New CED Report Shows the 'Economic Promise' of Prekindergarten Programs

Contact: Lorie Slass, 215.575.4818; Jessica Riordan, 215.575.4886, Morgan Broman, 202.296.5860 xt. 14


Washington, DC - 06/28/2006 - American children, the United States' economy and our society can greatly benefit from improved and expanded early childhood education programs. This is the primary finding of a new report from The Committee for Economic Development (CED), a business-led public policy group. The Economic Promise of Investing in High-Quality Preschool: Using Early Education to Improve Economic Growth and the Fiscal Sustainability of States and the Nation reports on the measurable benefits to the U.S. economy and society from investments in high-quality prekindergarten programs. Implementing preschool programs for all students whose parents want them to participate is expected to generate significant public and private benefits, producing $2 to $4 in net present-value benefits for every dollar invested, having a positive impact on state budgets and boosting long-term economic growth. A December 2005 CED-commissioned Zogby International poll of business leaders shows that more than 80 percent agree that public funding of voluntary prekindergarten programs for all children would improve America's workforce and economic competitiveness. The positive impact from preschool programs on students' lives increases the likelihood that these students will become net economic and social contributors to society.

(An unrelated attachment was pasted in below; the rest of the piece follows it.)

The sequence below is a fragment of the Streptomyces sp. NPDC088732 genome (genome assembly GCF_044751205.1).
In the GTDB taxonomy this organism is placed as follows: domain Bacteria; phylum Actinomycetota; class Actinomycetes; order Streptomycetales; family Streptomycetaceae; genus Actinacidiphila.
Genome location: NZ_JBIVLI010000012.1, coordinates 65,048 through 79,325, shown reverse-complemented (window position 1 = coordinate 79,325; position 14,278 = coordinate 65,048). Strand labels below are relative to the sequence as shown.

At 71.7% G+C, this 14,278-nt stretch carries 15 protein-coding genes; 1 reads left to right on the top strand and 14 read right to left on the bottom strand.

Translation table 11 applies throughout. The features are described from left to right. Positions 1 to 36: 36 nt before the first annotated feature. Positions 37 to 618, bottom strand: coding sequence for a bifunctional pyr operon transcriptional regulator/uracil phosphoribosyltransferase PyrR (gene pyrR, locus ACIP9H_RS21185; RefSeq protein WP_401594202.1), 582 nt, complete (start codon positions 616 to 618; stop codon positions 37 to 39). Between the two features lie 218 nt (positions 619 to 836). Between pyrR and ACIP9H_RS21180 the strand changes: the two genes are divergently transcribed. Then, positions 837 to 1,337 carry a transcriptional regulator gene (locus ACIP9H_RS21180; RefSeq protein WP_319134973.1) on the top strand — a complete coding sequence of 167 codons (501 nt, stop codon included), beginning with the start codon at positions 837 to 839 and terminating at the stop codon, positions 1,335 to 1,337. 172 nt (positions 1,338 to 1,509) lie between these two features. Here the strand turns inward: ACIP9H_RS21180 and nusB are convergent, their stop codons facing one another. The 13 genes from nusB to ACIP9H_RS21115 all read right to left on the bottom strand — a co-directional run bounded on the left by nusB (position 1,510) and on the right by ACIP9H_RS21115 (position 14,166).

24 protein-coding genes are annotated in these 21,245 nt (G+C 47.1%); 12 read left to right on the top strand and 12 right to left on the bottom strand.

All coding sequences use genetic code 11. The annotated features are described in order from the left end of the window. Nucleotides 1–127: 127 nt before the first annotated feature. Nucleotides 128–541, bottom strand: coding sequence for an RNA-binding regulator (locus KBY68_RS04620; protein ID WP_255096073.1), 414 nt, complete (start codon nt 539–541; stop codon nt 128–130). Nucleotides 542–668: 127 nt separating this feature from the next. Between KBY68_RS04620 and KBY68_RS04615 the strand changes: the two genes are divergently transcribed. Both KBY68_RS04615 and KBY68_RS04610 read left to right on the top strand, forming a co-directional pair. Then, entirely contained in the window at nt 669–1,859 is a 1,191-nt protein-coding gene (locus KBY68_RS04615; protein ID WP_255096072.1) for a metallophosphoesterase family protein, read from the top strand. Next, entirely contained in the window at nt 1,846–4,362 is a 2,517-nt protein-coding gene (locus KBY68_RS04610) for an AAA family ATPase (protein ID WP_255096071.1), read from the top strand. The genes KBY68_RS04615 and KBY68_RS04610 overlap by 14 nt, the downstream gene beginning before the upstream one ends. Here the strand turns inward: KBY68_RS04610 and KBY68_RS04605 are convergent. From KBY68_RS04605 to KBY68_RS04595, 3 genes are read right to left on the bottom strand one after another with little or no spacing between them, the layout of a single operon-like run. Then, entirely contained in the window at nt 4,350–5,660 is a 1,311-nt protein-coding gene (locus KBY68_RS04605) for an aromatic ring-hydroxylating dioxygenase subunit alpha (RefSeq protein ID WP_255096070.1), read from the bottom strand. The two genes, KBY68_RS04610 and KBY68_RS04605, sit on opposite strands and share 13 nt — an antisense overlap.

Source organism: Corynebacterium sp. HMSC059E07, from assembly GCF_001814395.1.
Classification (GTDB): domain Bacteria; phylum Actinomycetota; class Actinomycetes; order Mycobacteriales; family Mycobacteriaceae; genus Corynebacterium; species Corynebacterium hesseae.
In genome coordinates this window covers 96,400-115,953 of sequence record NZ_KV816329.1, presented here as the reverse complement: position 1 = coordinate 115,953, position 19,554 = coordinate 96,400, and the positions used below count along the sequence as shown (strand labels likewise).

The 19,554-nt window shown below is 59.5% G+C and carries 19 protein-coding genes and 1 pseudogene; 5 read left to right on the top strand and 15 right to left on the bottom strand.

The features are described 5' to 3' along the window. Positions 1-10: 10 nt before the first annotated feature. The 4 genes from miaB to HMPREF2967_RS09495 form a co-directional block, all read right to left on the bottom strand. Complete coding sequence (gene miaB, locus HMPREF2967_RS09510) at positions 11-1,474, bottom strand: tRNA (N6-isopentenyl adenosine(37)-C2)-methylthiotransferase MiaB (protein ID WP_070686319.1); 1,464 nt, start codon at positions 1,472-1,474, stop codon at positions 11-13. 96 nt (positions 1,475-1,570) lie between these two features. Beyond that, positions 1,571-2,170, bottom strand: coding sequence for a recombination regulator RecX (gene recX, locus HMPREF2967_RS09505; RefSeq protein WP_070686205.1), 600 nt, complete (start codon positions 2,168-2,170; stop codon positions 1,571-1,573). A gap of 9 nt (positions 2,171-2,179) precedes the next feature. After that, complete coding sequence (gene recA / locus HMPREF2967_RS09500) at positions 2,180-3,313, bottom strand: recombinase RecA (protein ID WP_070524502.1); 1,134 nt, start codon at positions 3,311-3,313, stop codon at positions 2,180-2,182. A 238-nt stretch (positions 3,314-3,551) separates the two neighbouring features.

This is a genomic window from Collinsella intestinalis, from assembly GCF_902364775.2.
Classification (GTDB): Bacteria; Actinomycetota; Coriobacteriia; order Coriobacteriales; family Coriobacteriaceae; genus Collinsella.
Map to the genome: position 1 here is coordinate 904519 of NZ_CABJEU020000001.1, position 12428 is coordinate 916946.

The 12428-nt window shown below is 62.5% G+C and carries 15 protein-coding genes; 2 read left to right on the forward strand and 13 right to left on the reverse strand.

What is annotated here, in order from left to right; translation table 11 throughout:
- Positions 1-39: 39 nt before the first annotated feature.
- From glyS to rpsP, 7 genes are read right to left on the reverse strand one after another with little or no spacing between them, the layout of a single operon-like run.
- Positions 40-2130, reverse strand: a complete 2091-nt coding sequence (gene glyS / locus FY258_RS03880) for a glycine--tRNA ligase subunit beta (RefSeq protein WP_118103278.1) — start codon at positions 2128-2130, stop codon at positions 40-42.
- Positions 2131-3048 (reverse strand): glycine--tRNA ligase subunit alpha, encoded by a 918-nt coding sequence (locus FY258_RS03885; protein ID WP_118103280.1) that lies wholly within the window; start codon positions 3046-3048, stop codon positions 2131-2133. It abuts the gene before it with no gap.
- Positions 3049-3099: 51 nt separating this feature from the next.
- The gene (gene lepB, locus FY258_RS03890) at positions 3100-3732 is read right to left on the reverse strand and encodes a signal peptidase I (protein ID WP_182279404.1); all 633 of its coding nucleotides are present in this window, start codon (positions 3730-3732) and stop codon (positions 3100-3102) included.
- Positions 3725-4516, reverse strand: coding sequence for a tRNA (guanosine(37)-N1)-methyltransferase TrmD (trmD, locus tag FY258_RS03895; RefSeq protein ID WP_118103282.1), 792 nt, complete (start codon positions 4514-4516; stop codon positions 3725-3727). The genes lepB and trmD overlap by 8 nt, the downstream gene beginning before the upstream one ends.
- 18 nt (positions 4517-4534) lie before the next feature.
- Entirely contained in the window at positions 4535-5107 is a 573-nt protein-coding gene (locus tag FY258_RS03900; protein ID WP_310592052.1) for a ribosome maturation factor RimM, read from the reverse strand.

The report was released today at a luncheon forum at the FedEx Institute of Technology at the University of Memphis that featured remarks from Tennessee Governor Phil Bredesen, Dr. Shirley Raines, President, University of Memphis, Daniel Rose, Chairman, Rose Associates, Inc., Ira A. Lipman, Founder and Chairman, Guardsmark, LLC, Susan Urahn, Director of State Policy Initiatives, The Pew Charitable Trusts, and Charles Kolb, CED President. Mr. Rose and Mr. Lipman are CED Trustees.

Daniel Rose presented the findings of the CED report at the Memphis forum and noted, "The world's most successful economies are those with the best educated workers. If we can provide quality early education programs to all American children, we will see returns in our children, our economy, and our society, for years to come."

Preschool programs prepare students for early educational success, but investing in high-quality early education also has long-lasting effects, improving students' outcomes well into their adolescent and adult years. Economically, the long-term impacts of preschool programs translate into significant public and private benefits, with returns far exceeding the costs. Generating the expected returns requires investments in high-quality programs employing well-trained teachers that help children develop their academic, social, emotional, and physical skills.

"It is clear that prekindergarten for all American children will greatly benefit our economy and our society," said Ira A. Lipman. "This new CED report further quantifies the benefits and solidifies the argument for early education opportunities for all our children. Ensuring U.S. economic competitiveness and growth will require a highly educated and skilled workforce. Without improvements in education, demographic changes will make it difficult to cultivate the skilled workforce our country needs to compete." For the past twenty years, Ira Lipman and his wife, Barbara, have been major contributors to the Barbara K. Lipman Early Childhood School and Research Institute at the University of Memphis. Barbara K. Lipman is the Founder of the Montessori Program at the school that bears her name.